What do Florida, Alabama, Texas, Indiana, Mississippi and Arizona have in common? There are two, almost three things that they share in opposition to the Obama administration and the federal government.

All of them are among the 27 states challenging Obamacare. They also join 25 states in a lawsuit against the president’s executive action on immigration. Moreover, with some degree of differences, they are practically on the same page when it comes to the Religious Freedom Restoration Act, with Indiana Gov. Mike Pence being the legislation’s poster boy.

In effect, they are opposed to any measure proposed by the President, or they are seeking ways to tamper with a federal law, and this is particularly true with the RFRA.

There are several ways in which Indiana’s RFRA provision differs from the federal version of the law that was enacted in 1993. Most egregiously, as several reports have noted, Indiana’s statute allows for businesses to assert a right “to the free exercise of religion,” language that does not exist in the federal law.

Pence’s attempts to clarify the act does not remove the stigma of discrimination, especially against gays and lesbians. His so-called concern for religious liberties, in fact, allows individuals and corporations to invoke religious beliefs in private litigation.

While Obama has not commented on this law, White House spokesperson Jon Earnest had this to say about it: “The signing of this bill certainly doesn’t seem like it’s a step in the direction of equality and justice and liberty for all Americans. And again, that’s not just the view of the administration, I know that’s the view of the Republican mayor of Indianapolis and a whole host of nonprofit and private sector companies who have legitimate concerns about the impact of this legislation.”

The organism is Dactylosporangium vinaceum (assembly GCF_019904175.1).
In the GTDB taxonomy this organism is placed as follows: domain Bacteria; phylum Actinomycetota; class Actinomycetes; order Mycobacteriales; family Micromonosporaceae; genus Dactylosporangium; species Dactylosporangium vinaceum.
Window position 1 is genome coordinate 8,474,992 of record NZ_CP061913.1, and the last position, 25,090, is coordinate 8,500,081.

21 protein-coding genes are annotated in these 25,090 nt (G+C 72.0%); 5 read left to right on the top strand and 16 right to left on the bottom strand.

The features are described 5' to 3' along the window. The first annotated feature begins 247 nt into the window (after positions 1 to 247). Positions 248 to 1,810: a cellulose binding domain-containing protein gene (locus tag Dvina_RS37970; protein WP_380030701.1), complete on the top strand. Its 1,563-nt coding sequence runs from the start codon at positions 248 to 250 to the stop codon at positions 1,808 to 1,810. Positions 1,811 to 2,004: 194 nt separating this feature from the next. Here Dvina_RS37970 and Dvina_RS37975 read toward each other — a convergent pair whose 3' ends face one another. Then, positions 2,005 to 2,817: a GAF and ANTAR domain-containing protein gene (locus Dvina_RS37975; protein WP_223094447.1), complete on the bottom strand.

Next week, Indianapolis will be in the spotlight as the NCAA championship is slated to take place there, despite an aroused number of protesters demanding the games be held elsewhere.

Even Mark Emmert, president of the NCAA, which is headquartered in Indianapolis, has voiced his objection to the law. “It’s important to us because we’re an employer here in this state. But most importantly … it strikes at the core values of inclusion and diversity,” he said.

It’s much too late for that to happen, but there is still time to deal with any future engagements in the state, and clearly something more sustained than the call to boycott the state, as was mentioned but never consummated in Florida in the aftermath of the shooting death of Trayvon Martin.

How wonderful to learn that Gov. Andrew Cuomo is among a growing number of leaders incensed by Pence’s edict. In a statement, he said, “Today, I direct all agencies, departments, boards and commissions to immediately review all requests for state funded or state sponsored travel to the state of Indiana and to bar any such publicly funded travel that is not essential to the enforcement of state law or public health and safety. The ban on publicly funded travel shall take effect immediately.

“New York state has been, and will continue to be, a leader in ensuring that all LGBT persons enjoy full and equal civil rights,” the governor added. “With this action, we stand by our LGBT family members, friends and colleagues to ensure that their rights are respected.”

We will know who the national college basketball champion is long before we get the results of the lawsuits against Obamacare—something that may not be resolved until 2016, depending on who is elected as the next president. Even so, that decision, as well as one on immigration reform, may still be in limbo—or dead on arrival if the Republicans have their way.

But more and more it seems the clock is being turned back, that right-wing retrenchment is once more the law of the land, and that means the return of states’ rights, with Florida, Alabama, Texas, Indiana, Mississippi and Arizona leading the way.